Praise the Lord from the heavens, praise Him in the heights above. Psalm 148:1
Words: Psalms, Hymns, and Anthems of the Foundling Hospital Thomas Coram, 1796 (stanzas 1 & 2) & Edward Osler, Church and King 1836 (stanza 3).
If you have access to a better photo of Osler, would you ?
Background: London’s Foundling Hospital was an orphanage that became famous for singing. It was founded in 1739 by a merchant named Thomas Coram who was also involved in promoting the Wesleys’ evangelistic efforts in Georgia.
By the early 1800s it was quite in vogue for Londoners to visit Sunday services at the orphanage where the children were led in singing by trained musicians and could be observed at dinner in their quaint costumes. Handel was so fond of the institution that he donated a chapel organ and gave a number of benefit performances of
Messiah to raise funds for it.
The Foundling Hospital is remembered today chiefly through a hymnbook called Psalms, Hymns, and Anthems of the Foundling Hospital, London, which was published by Coram in 1796. Pasted into the jacket of that hymnbook were the words to this hymn. Though there is much conjecture about the authorship of the text, each theory has been refuted, and it remains anonymous.
However, the various tunes that are commonly associated with the text are more easily studied. For instance, the first tune that was used with the text was Franz Joseph Haydn’s
Austrian Hymn. The tune gained its notoriety as Deutschland, Deutschland, über Alles, but began its life as Gott erhalte Franz, den Kaiser (God Save Emperor Franz) and it was first performed on Franz’ birthday in 1797. Since some came to associate the tune Austrian Hymn with Hitler, the text to Praise the Lord: Ye Heavens, Adore Him is often coupled with the hymn tune Hyfrydol.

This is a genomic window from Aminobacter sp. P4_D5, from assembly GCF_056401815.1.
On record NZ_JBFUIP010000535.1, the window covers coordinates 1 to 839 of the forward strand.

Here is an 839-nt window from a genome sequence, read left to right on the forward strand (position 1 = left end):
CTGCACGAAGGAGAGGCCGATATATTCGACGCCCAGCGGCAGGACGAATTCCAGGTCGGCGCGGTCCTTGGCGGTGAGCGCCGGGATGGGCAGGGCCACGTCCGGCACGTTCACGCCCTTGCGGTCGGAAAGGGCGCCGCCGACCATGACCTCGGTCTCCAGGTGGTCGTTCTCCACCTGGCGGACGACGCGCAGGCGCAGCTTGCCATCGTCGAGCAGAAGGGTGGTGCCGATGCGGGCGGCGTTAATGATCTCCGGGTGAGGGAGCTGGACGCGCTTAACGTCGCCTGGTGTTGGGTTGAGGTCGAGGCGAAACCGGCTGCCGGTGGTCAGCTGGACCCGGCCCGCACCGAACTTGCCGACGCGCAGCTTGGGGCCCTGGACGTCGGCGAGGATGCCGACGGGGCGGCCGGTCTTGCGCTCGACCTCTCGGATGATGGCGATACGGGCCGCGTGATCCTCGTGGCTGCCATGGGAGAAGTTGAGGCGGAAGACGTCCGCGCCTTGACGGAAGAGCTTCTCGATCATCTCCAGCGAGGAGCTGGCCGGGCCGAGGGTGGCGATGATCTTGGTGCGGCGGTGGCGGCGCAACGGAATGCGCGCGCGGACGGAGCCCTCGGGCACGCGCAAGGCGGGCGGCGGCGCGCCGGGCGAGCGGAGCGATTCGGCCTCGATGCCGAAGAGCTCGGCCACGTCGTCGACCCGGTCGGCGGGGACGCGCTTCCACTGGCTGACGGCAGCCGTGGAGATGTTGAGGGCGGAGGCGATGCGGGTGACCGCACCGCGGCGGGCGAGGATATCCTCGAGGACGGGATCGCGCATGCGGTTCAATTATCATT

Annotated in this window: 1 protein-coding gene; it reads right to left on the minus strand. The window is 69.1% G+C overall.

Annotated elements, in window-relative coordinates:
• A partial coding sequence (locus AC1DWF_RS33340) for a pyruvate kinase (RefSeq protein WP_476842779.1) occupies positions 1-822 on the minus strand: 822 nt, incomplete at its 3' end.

The first verse of the hymn is a paraphrase of Psalm 148 which shows all of creation praising the Lord, from the angels and heavenly hosts above to the creatures of the sea and land below. Implicit in this praise is the fact that God has created all of these beings and provides for their needs. His most loving provision is the redemption He’s offered to us from sin and death, which is the subject of the second verse.
The third verse, which was added in 1836 by Edward Osler in his journal Church and King and first appeared in Hall’s Mitre Hymn Book is a doxology of praise for both the creation of the first verse and the redemption of the second. It is truly a fitting response to God’s goodness.
Background paragraphs © 1996, Greg Scheer. Used by permission. If you’d like permission to use this background text in church publications, please e-mail him (GregSchee@aol.com) or call (412) 247-7364.
Praise the Lord: ye heavens, adore Him;
Praise Him, angels in the height.
Sun and moon, rejoice before Him;
Praise Him, all ye stars of light.
Praise the Lord, for He hath spoken;
Worlds His mighty voice obeyed.
Laws which never shall be broken
For their guidance He hath made.
Praise the Lord, for He is glorious;
Never shall His promise fail.
God hath made His saints victorious;
Sin and death shall not prevail.
Praise the God of our salvation;
Hosts on high, His power proclaim.
Heaven and earth and all creation,
Laud and magnify His name.
Worship, honor, glory, blessing,
Lord, we offer unto Thee.
Young and old, Thy praise expressing,
In glad homage bend the knee.
All the saints in Heaven adore Thee;
We would bow before Thy throne.
As Thine angels serve before Thee,
So on earth Thy will be done.